We covered using Linux forensics to investigate a cyber incident. We covered reading and extracting evidence from log files and command history. This was part of TryHackMe Disgruntled
Analyzing malware is like a cat-and-mouse game. Malware analysts keep devising new techniques to analyse malware, while malware authors devise new techniques to evade detection. This task will review some techniques that hamper our efforts to analyse malware using static or basic dynamic analysis.
Malware Evasion Methods of Static Analysis:
- Changing the hash: We have learned previously that every file has a unique hash. Malware authors exploit this functionality by slightly changing their malware. This way, the malware’s hash changes, bypassing the hash-based detection mechanism. Hashes can change even if one bit of the malware is changed (unless we are talking Context-Triggered Piecewise Hashes or fuzzy hashes), so just adding a NOP instruction or other such change can defeat the hash-based detection techniques.
- Defeating AV signatures: Anti-virus signatures and other signature-based detection often depend on static patterns found inside malware. Malware authors change those patterns to try to evade signatures. This technique is often accompanied by general obfuscation of malware code.
- Obfuscation of strings: Some malware authors obfuscate the strings in malware by decoding them at runtime. When we search the malware for strings, we might find nothing useful. However, when the malware runs, it decodes those strings during execution. Malware authors might obfuscate important strings, such as URLs, C2 domains, etc., to avoid burning the infrastructure based on a single-string search.
- Runtime loading of DLLs: Since we can identify malware imports while analyzing PE headers, malware authors often use the Windows libraries’ LoadLibrary or LoadLibraryEx to load a DLL at runtime. When analyzing this malware statically, we might not see all the functions it is linked to while analyzing its headers.
- Packing and Obfuscation: Packing is very popular amongst malware authors. Packing malware is like packing a present. When we look at a packed present, we can’t say what might be inside it unless we unpack the wrapper and take out the present. Similarly, packers pack the malware in a wrapper by writing code that decodes the malware at runtime. So when performing static analysis, we might be unable to see what is inside the packer. However, when we execute the malware, it unpacks the code, loads the actual malicious code into the memory, and then executes it.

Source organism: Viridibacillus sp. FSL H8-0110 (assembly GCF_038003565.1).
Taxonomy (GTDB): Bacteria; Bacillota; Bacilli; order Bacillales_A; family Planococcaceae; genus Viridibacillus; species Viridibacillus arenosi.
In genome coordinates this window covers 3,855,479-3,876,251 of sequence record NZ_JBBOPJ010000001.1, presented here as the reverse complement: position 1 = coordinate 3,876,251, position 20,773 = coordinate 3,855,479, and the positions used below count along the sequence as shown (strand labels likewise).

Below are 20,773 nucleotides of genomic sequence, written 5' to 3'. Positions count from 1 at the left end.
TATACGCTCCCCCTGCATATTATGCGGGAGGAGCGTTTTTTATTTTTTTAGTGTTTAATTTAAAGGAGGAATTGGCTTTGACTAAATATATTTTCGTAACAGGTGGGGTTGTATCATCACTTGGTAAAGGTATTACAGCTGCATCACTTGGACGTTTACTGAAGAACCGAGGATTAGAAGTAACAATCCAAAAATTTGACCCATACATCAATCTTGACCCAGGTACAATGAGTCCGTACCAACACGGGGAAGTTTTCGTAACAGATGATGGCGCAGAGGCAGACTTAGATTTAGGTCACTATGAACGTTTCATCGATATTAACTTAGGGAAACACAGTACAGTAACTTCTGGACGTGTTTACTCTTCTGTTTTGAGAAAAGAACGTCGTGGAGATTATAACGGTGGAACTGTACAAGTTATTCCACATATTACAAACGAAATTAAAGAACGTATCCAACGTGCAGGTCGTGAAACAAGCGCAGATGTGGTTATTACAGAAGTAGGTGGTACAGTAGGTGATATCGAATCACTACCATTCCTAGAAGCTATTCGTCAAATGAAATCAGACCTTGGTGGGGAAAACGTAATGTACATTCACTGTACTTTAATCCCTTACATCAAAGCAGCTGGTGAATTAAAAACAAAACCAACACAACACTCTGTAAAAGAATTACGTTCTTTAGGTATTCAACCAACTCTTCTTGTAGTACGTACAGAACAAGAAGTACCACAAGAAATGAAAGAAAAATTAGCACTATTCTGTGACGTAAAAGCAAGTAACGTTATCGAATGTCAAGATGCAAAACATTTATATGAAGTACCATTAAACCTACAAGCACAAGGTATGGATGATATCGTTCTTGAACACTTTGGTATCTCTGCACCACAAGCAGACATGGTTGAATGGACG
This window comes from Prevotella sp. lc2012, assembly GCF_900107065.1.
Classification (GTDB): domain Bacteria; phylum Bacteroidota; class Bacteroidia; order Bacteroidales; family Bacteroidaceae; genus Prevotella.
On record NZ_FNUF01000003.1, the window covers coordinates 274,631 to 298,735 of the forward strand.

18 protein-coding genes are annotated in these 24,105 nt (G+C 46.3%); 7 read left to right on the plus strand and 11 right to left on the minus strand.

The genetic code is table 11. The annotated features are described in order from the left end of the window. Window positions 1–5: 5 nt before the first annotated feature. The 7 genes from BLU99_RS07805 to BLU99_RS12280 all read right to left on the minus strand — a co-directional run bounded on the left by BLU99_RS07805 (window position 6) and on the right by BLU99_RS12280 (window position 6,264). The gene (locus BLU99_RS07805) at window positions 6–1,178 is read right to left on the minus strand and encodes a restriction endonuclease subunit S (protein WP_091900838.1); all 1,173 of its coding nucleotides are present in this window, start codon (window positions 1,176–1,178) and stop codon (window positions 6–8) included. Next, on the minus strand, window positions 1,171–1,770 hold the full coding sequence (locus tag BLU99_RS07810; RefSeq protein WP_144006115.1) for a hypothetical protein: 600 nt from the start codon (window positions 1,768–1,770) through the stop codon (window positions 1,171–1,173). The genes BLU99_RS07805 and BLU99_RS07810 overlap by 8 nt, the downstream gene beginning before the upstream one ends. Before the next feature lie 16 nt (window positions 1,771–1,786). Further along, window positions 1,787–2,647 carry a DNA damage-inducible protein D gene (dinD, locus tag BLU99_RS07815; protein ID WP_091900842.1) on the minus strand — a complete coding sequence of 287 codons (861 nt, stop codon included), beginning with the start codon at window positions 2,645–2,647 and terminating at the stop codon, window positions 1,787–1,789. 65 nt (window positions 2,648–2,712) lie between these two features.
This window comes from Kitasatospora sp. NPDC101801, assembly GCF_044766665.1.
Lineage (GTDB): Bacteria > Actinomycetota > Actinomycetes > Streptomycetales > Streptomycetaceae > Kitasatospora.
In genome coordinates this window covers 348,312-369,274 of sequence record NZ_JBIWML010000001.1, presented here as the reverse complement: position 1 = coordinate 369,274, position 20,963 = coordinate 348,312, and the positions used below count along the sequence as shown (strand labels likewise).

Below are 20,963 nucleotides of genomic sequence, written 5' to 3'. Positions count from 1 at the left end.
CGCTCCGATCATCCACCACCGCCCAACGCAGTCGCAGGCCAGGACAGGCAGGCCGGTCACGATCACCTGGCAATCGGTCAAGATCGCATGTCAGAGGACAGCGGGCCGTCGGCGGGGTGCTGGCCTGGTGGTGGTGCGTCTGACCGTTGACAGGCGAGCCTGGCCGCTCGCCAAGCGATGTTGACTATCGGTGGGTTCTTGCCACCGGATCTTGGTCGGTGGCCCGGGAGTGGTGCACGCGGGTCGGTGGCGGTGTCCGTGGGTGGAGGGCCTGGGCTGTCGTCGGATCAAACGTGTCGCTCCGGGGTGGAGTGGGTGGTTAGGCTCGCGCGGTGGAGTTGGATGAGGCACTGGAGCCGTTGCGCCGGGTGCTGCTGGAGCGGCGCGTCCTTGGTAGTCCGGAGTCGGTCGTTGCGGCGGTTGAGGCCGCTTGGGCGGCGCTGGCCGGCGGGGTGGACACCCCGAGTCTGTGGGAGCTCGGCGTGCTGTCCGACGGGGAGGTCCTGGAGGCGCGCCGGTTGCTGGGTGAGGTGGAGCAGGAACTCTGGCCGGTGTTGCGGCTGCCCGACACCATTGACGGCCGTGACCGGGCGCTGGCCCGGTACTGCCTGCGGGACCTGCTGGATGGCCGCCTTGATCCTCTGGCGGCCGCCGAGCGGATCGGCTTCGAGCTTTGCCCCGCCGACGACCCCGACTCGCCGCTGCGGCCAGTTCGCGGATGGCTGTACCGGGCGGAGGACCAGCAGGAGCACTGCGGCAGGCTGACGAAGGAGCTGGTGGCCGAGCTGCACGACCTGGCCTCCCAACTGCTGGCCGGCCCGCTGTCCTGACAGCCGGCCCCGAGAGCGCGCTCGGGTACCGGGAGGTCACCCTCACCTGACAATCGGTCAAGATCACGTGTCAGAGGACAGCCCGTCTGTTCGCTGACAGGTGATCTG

Malware Evasion Methods of Basic Dynamic Analysis:
- Identification of VMs: Though some of these techniques might backfire nowadays since a lot of enterprise infrastructure is hosted on VMs, one of the favourites of malware authors has been to identify if the malware is running inside a VM. For this, malware often checks for registry keys or device drivers associated with popular virtualization software such as VMWare and Virtualbox. Similarly, minimal resources, such as a single CPU and limited RAM, might indicate that the malware is running inside a VM. In this scenario, malware will take a different execution path that is not malicious to fool the analyst.
- Timing attacks: Malware will often try to time out automated analysis systems. For example, when malware is executed, it will try to sleep for a day using the Windows Sleep library. After a few minutes, the automated analysis system will shut down, finding no traces of malicious activity. Newer malware analysis systems can identify these attacks and try to mitigate them by shortening the time the malware sleeps. However, malware can identify those mitigations by performing targeted timing checks to see if the time is being manipulated. This can be done by noting the time of execution and comparing it with the current time after the execution of the sleep call.
- Traces of user activity: Malware tries to identify if there are traces of user activity in the machine. If no or very few traces are found, malware will decide that it is being executed inside a controlled system and take a different, benign execution path. Traces of user activity can include no mouse or keyboard movement, lack of browser history, no recently opened files, little system uptime, etc.
- Identification of analysis tools: Malware can ask the Windows OS for a running process list using Process32First, Process32Next, or similar functions. If popular monitoring tools are identified among the list of running processes, malware can take a benign execution path. For example, if ProcMon or ProcExp is running, malware can identify that and switch to benign activities. Another way to identify analysis tools is by looking at the names of different windows open in a system. If the malware finds Ollydbg or ProcMon in the open Windows, it can switch to a different execution path.
What was the present working directory (PWD) when the previous command was run?
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A script file was opened using the “vi” text editor. What is the name of this file?
The file was renamed and moved to a different directory. What is the full path of this file now?
When was the file from the previous question last modified? (Format: Month Day HH:MM)
What is the name of the file that will get created when the file from the first question executes?